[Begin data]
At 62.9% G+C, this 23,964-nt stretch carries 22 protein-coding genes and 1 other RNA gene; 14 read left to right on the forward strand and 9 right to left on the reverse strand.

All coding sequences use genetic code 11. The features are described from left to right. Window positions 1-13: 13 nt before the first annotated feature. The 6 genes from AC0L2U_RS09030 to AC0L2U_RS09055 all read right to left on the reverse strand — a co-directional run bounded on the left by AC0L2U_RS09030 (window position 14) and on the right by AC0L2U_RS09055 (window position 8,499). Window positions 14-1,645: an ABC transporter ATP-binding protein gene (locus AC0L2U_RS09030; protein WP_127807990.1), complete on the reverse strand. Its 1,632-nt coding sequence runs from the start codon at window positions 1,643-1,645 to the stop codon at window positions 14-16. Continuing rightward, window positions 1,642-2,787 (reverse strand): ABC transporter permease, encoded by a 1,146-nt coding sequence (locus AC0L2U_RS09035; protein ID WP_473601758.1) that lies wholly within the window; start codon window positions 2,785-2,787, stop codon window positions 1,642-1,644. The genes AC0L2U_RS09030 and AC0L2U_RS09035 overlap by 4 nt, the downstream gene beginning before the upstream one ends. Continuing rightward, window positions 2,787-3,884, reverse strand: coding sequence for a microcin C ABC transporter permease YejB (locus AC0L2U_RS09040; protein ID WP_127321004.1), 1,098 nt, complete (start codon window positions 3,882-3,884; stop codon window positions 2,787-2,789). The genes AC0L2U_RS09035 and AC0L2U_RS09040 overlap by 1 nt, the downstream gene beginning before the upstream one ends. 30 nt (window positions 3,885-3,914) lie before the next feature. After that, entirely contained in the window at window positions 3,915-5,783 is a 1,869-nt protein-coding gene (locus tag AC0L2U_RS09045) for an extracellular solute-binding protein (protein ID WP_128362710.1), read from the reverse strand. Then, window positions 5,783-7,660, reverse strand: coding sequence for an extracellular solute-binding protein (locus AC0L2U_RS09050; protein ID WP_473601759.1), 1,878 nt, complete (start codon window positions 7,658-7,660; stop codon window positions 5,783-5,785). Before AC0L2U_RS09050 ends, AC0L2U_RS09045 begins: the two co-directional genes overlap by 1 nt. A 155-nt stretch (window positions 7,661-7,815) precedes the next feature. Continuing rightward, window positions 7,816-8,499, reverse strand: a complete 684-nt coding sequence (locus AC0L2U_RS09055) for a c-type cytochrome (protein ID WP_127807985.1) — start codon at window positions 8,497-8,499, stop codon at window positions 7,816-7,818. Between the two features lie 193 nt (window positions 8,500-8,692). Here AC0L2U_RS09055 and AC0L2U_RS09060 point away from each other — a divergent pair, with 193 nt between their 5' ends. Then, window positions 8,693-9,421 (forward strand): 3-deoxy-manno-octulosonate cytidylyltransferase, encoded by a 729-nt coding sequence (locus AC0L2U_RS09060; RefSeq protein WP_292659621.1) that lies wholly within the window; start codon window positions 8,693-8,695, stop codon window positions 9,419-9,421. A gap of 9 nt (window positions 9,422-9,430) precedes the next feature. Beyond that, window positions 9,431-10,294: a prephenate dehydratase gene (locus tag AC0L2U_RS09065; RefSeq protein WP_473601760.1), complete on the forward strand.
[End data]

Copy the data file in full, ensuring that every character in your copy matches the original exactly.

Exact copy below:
At 62.9% G+C, this 23,964-nt stretch carries 22 protein-coding genes and 1 other RNA gene; 14 read left to right on the forward strand and 9 right to left on the reverse strand.

All coding sequences use genetic code 11. The features are described from left to right. Window positions 1-13: 13 nt before the first annotated feature. The 6 genes from AC0L2U_RS09030 to AC0L2U_RS09055 all read right to left on the reverse strand — a co-directional run bounded on the left by AC0L2U_RS09030 (window position 14) and on the right by AC0L2U_RS09055 (window position 8,499). Window positions 14-1,645: an ABC transporter ATP-binding protein gene (locus AC0L2U_RS09030; protein WP_127807990.1), complete on the reverse strand. Its 1,632-nt coding sequence runs from the start codon at window positions 1,643-1,645 to the stop codon at window positions 14-16. Continuing rightward, window positions 1,642-2,787 (reverse strand): ABC transporter permease, encoded by a 1,146-nt coding sequence (locus AC0L2U_RS09035; protein ID WP_473601758.1) that lies wholly within the window; start codon window positions 2,785-2,787, stop codon window positions 1,642-1,644. The genes AC0L2U_RS09030 and AC0L2U_RS09035 overlap by 4 nt, the downstream gene beginning before the upstream one ends. Continuing rightward, window positions 2,787-3,884, reverse strand: coding sequence for a microcin C ABC transporter permease YejB (locus AC0L2U_RS09040; protein ID WP_127321004.1), 1,098 nt, complete (start codon window positions 3,882-3,884; stop codon window positions 2,787-2,789). The genes AC0L2U_RS09035 and AC0L2U_RS09040 overlap by 1 nt, the downstream gene beginning before the upstream one ends. 30 nt (window positions 3,885-3,914) lie before the next feature. After that, entirely contained in the window at window positions 3,915-5,783 is a 1,869-nt protein-coding gene (locus tag AC0L2U_RS09045) for an extracellular solute-binding protein (protein ID WP_128362710.1), read from the reverse strand. Then, window positions 5,783-7,660, reverse strand: coding sequence for an extracellular solute-binding protein (locus AC0L2U_RS09050; protein ID WP_473601759.1), 1,878 nt, complete (start codon window positions 7,658-7,660; stop codon window positions 5,783-5,785). Before AC0L2U_RS09050 ends, AC0L2U_RS09045 begins: the two co-directional genes overlap by 1 nt. A 155-nt stretch (window positions 7,661-7,815) precedes the next feature. Continuing rightward, window positions 7,816-8,499, reverse strand: a complete 684-nt coding sequence (locus AC0L2U_RS09055) for a c-type cytochrome (protein ID WP_127807985.1) — start codon at window positions 8,497-8,499, stop codon at window positions 7,816-7,818. Between the two features lie 193 nt (window positions 8,500-8,692). Here AC0L2U_RS09055 and AC0L2U_RS09060 point away from each other — a divergent pair, with 193 nt between their 5' ends. Then, window positions 8,693-9,421 (forward strand): 3-deoxy-manno-octulosonate cytidylyltransferase, encoded by a 729-nt coding sequence (locus AC0L2U_RS09060; RefSeq protein WP_292659621.1) that lies wholly within the window; start codon window positions 8,693-8,695, stop codon window positions 9,419-9,421. A gap of 9 nt (window positions 9,422-9,430) precedes the next feature. Beyond that, window positions 9,431-10,294: a prephenate dehydratase gene (locus tag AC0L2U_RS09065; RefSeq protein WP_473601760.1), complete on the forward strand.